As the Court stated in Tansey v. Robinson, 24 Ill.App.2d 227, 233-34, 164 N.E.2d 272, 275 (1st Dist. 1960):

  [The agency question] depends upon the actual
  practice followed by the parties and, as a
  general rule, becomes a mixed question of law and
  fact to be submitted upon proper instructions to
  a jury. Determination

  of the question of whether the relationship of
  employer and employee, principal and agent, or
  owner and independent contractor exists depends
  upon such facts as the matter of hiring, the
  right to discharge, the manner and direction of
  servants, the right to terminate the
  relationship, and the character of the
  supervision of the work done. . . . Unless those
  facts clearly appear, the relationship cannot
  become purely a question of law.


Climate Control contends in its cross-motion for summary judgment that (1) WLS-TV had knowledge of Sander Rodkin's shaky financial condition and (2) having failed to advise Climate Control of that fact, WLS-TV is estopped to demand payment from Climate Control. Once again the facts are simply not clear enough to permit summary judgment. Estoppel would require WLS-TV to have been aware, and to have failed to inform Climate Control, that Sander Rodkin would soon fold. On that score the facts are not yet clear.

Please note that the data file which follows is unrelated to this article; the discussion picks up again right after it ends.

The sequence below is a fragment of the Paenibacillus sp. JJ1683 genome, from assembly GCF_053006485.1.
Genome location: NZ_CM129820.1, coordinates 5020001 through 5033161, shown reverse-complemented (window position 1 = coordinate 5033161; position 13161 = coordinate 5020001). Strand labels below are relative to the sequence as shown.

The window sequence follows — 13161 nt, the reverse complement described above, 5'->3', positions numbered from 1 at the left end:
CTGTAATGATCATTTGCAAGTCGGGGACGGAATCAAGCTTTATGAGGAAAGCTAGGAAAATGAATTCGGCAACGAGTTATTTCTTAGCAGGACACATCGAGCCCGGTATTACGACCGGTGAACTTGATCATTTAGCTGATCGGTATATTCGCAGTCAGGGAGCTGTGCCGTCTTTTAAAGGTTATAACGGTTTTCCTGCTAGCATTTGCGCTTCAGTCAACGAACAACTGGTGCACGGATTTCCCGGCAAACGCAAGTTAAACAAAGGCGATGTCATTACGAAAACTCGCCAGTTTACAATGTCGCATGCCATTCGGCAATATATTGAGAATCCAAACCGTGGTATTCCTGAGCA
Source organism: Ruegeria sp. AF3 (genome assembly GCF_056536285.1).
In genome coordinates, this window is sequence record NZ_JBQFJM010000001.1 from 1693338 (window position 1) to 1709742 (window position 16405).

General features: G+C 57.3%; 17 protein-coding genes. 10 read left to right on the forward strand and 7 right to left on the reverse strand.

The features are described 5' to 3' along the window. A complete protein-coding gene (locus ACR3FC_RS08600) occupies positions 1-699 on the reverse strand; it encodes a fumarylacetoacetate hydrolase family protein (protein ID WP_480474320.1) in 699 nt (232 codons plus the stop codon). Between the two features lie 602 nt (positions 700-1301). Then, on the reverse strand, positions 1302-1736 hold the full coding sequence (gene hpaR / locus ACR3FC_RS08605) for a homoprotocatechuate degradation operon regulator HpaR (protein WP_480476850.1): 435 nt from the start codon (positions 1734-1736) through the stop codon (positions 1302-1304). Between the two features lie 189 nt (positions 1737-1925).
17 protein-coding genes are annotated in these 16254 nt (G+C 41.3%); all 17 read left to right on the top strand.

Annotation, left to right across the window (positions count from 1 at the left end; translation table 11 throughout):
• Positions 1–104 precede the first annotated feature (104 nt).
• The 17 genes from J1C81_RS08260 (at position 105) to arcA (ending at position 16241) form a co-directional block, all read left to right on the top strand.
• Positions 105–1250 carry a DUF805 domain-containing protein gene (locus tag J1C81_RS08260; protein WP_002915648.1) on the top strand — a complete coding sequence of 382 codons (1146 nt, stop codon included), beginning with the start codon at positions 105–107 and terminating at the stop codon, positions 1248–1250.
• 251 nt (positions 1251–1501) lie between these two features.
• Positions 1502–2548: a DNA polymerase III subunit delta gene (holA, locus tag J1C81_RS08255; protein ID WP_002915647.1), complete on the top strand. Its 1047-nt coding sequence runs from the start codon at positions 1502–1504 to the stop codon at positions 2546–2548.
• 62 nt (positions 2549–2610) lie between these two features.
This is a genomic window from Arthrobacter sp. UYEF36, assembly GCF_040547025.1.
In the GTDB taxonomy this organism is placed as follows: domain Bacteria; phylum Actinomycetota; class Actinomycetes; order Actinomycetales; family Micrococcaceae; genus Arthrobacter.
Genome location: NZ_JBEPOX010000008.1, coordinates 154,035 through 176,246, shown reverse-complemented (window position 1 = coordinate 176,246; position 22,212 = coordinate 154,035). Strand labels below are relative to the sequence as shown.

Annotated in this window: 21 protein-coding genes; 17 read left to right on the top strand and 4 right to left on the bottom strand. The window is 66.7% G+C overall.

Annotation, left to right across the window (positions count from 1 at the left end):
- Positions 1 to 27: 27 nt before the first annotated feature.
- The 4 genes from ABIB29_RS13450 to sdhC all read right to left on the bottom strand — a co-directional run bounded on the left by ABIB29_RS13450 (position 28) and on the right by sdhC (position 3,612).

Climate relies on documents reflecting that:

    (1) WLS-TV was aware that Sander Rodkin was a
  "slow pay" agency; and

    (2) WLS-TV was considering pulling Sander
  Rodkin's clients off the air if they did not
  erase a large debt.

While those facts certainly indicate WLS-TV had knowledge of Sander Rodkin's difficulties, it is quite possible that WLS-TV was entirely unaware those difficulties would soon lead to Sander Rodkin's demise. Conflicting inferences are again possible from the evidence, and summary judgment is inappropriate.


Numerous issues of material fact remain unresolved. Neither party is entitled to entry of summary judgment. Both their motions are denied.

Buy This Entire Record For $7.95

Official citation and/or docket number and footnotes (if any) for this case available with purchase.

Learn more about what you receive with purchase of this case.